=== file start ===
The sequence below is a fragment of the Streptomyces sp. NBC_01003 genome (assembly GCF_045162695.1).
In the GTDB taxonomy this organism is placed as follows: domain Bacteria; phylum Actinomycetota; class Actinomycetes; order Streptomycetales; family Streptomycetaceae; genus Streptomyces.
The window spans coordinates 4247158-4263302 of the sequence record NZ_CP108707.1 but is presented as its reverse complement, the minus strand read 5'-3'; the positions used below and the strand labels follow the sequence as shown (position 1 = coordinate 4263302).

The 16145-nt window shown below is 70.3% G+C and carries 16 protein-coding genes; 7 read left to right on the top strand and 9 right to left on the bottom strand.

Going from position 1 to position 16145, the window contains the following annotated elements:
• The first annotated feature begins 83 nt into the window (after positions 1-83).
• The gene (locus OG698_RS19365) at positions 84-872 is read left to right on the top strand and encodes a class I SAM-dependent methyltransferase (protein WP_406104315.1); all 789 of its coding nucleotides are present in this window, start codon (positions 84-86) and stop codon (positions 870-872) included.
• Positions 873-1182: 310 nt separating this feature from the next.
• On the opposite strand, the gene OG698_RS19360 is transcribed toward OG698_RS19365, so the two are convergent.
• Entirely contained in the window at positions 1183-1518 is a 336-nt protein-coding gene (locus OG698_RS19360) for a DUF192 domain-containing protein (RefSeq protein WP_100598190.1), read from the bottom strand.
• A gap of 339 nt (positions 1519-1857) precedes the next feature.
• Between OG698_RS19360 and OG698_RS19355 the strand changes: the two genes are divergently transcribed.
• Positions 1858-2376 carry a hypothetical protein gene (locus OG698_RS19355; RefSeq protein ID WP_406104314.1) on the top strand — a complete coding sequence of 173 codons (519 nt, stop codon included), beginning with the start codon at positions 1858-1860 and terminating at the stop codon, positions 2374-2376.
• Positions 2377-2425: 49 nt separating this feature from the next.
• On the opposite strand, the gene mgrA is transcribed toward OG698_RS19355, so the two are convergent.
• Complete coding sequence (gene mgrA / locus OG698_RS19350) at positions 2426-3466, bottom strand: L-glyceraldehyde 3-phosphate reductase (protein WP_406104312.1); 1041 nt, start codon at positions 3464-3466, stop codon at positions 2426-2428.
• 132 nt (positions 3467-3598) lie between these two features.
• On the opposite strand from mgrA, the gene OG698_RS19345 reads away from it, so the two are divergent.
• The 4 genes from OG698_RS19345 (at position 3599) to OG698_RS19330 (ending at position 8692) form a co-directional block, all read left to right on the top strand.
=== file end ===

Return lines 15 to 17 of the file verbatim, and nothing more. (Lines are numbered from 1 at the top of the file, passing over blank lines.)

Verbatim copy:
• On the opposite strand, the gene mgrA is transcribed toward OG698_RS19355, so the two are convergent.
• Complete coding sequence (gene mgrA / locus OG698_RS19350) at positions 2426-3466, bottom strand: L-glyceraldehyde 3-phosphate reductase (protein WP_406104312.1); 1041 nt, start codon at positions 3464-3466, stop codon at positions 2426-2428.
• 132 nt (positions 3467-3598) lie between these two features.